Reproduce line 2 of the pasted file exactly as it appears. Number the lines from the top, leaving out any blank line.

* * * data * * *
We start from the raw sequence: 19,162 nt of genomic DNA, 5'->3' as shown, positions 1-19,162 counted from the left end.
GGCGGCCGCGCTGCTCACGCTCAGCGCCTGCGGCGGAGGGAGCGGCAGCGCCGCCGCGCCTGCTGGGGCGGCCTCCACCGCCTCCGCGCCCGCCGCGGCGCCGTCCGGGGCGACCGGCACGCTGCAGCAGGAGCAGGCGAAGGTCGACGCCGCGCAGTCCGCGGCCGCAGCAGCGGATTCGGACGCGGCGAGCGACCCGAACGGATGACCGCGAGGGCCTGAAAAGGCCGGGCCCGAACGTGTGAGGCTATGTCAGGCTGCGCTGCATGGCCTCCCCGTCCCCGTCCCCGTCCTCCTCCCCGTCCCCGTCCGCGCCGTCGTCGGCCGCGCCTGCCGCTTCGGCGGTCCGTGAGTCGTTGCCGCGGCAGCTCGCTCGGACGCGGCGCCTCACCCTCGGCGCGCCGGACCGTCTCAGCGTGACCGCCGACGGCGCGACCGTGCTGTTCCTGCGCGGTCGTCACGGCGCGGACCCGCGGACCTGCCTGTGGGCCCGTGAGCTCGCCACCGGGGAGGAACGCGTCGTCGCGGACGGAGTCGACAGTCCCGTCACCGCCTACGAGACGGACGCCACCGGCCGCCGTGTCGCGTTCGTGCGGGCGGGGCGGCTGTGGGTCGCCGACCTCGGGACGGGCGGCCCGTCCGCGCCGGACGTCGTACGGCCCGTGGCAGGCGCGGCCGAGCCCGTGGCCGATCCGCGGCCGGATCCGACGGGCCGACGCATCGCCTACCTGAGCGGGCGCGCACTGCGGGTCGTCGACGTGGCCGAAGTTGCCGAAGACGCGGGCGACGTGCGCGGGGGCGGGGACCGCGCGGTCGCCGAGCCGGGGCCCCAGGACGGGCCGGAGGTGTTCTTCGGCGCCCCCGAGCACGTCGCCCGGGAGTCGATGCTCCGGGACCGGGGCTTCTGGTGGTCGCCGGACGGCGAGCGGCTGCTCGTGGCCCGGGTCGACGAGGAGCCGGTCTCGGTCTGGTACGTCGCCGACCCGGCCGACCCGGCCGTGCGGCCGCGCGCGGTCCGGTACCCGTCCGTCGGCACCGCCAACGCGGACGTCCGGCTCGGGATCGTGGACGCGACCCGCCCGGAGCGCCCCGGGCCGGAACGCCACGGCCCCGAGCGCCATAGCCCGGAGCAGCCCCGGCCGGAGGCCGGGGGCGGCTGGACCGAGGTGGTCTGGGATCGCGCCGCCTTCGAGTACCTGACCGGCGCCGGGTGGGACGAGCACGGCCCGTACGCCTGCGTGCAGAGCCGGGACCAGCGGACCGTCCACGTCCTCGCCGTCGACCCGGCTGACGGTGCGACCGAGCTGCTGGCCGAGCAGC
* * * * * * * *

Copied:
GGCGGCCGCGCTGCTCACGCTCAGCGCCTGCGGCGGAGGGAGCGGCAGCGCCGCCGCGCCTGCTGGGGCGGCCTCCACCGCCTCCGCGCCCGCCGCGGCGCCGTCCGGGGCGACCGGCACGCTGCAGCAGGAGCAGGCGAAGGTCGACGCCGCGCAGTCCGCGGCCGCAGCAGCGGATTCGGACGCGGCGAGCGACCCGAACGGATGACCGCGAGGGCCTGAAAAGGCCGGGCCCGAACGTGTGAGGCTATGTCAGGCTGCGCTGCATGGCCTCCCCGTCCCCGTCCCCGTCCTCCTCCCCGTCCCCGTCCGCGCCGTCGTCGGCCGCGCCTGCCGCTTCGGCGGTCCGTGAGTCGTTGCCGCGGCAGCTCGCTCGGACGCGGCGCCTCACCCTCGGCGCGCCGGACCGTCTCAGCGTGACCGCCGACGGCGCGACCGTGCTGTTCCTGCGCGGTCGTCACGGCGCGGACCCGCGGACCTGCCTGTGGGCCCGTGAGCTCGCCACCGGGGAGGAACGCGTCGTCGCGGACGGAGTCGACAGTCCCGTCACCGCCTACGAGACGGACGCCACCGGCCGCCGTGTCGCGTTCGTGCGGGCGGGGCGGCTGTGGGTCGCCGACCTCGGGACGGGCGGCCCGTCCGCGCCGGACGTCGTACGGCCCGTGGCAGGCGCGGCCGAGCCCGTGGCCGATCCGCGGCCGGATCCGACGGGCCGACGCATCGCCTACCTGAGCGGGCGCGCACTGCGGGTCGTCGACGTGGCCGAAGTTGCCGAAGACGCGGGCGACGTGCGCGGGGGCGGGGACCGCGCGGTCGCCGAGCCGGGGCCCCAGGACGGGCCGGAGGTGTTCTTCGGCGCCCCCGAGCACGTCGCCCGGGAGTCGATGCTCCGGGACCGGGGCTTCTGGTGGTCGCCGGACGGCGAGCGGCTGCTCGTGGCCCGGGTCGACGAGGAGCCGGTCTCGGTCTGGTACGTCGCCGACCCGGCCGACCCGGCCGTGCGGCCGCGCGCGGTCCGGTACCCGTCCGTCGGCACCGCCAACGCGGACGTCCGGCTCGGGATCGTGGACGCGACCCGCCCGGAGCGCCCCGGGCCGGAACGCCACGGCCCCGAGCGCCATAGCCCGGAGCAGCCCCGGCCGGAGGCCGGGGGCGGCTGGACCGAGGTGGTCTGGGATCGCGCCGCCTTCGAGTACCTGACCGGCGCCGGGTGGGACGAGCACGGCCCGTACGCCTGCGTGCAGAGCCGGGACCAGCGGACCGTCCACGTCCTCGCCGTCGACCCGGCTGACGGTGCGACCGAGCTGCTGGCCGAGCAGC